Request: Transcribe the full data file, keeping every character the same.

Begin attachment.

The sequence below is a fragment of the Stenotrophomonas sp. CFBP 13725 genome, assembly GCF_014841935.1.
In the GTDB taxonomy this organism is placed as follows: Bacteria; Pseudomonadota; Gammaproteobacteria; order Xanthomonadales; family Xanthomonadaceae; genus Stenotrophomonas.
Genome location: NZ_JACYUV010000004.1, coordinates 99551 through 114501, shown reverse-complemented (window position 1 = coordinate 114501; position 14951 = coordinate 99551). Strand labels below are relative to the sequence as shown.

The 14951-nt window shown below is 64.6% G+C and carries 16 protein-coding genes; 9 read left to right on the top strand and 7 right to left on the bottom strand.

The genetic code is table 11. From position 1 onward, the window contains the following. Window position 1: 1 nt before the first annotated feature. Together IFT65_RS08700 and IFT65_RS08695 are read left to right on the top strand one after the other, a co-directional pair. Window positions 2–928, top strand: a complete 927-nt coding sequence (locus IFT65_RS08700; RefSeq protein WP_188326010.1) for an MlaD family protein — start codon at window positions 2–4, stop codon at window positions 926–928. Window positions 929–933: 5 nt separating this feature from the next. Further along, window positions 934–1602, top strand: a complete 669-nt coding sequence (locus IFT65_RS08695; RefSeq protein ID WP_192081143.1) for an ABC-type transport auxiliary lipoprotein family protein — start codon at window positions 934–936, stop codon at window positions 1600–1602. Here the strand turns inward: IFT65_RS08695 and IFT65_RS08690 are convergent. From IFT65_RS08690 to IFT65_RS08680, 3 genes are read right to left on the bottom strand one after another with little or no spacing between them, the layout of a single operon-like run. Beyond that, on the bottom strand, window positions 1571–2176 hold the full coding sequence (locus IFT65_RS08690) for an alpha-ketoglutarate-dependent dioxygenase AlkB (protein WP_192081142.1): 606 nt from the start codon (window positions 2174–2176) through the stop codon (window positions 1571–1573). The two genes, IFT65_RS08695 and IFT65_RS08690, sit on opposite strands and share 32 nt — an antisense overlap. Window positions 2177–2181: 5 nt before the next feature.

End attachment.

The sequence below is a fragment of the Stenotrophomonas sp. CFBP 13725 genome, assembly GCF_014841935.1.
In the GTDB taxonomy this organism is placed as follows: Bacteria; Pseudomonadota; Gammaproteobacteria; order Xanthomonadales; family Xanthomonadaceae; genus Stenotrophomonas.
Genome location: NZ_JACYUV010000004.1, coordinates 99551 through 114501, shown reverse-complemented (window position 1 = coordinate 114501; position 14951 = coordinate 99551). Strand labels below are relative to the sequence as shown.

The 14951-nt window shown below is 64.6% G+C and carries 16 protein-coding genes; 9 read left to right on the top strand and 7 right to left on the bottom strand.

The genetic code is table 11. From position 1 onward, the window contains the following. Window position 1: 1 nt before the first annotated feature. Together IFT65_RS08700 and IFT65_RS08695 are read left to right on the top strand one after the other, a co-directional pair. Window positions 2–928, top strand: a complete 927-nt coding sequence (locus IFT65_RS08700; RefSeq protein WP_188326010.1) for an MlaD family protein — start codon at window positions 2–4, stop codon at window positions 926–928. Window positions 929–933: 5 nt separating this feature from the next. Further along, window positions 934–1602, top strand: a complete 669-nt coding sequence (locus IFT65_RS08695; RefSeq protein ID WP_192081143.1) for an ABC-type transport auxiliary lipoprotein family protein — start codon at window positions 934–936, stop codon at window positions 1600–1602. Here the strand turns inward: IFT65_RS08695 and IFT65_RS08690 are convergent. From IFT65_RS08690 to IFT65_RS08680, 3 genes are read right to left on the bottom strand one after another with little or no spacing between them, the layout of a single operon-like run. Beyond that, on the bottom strand, window positions 1571–2176 hold the full coding sequence (locus IFT65_RS08690) for an alpha-ketoglutarate-dependent dioxygenase AlkB (protein WP_192081142.1): 606 nt from the start codon (window positions 2174–2176) through the stop codon (window positions 1571–1573). The two genes, IFT65_RS08695 and IFT65_RS08690, sit on opposite strands and share 32 nt — an antisense overlap. Window positions 2177–2181: 5 nt before the next feature.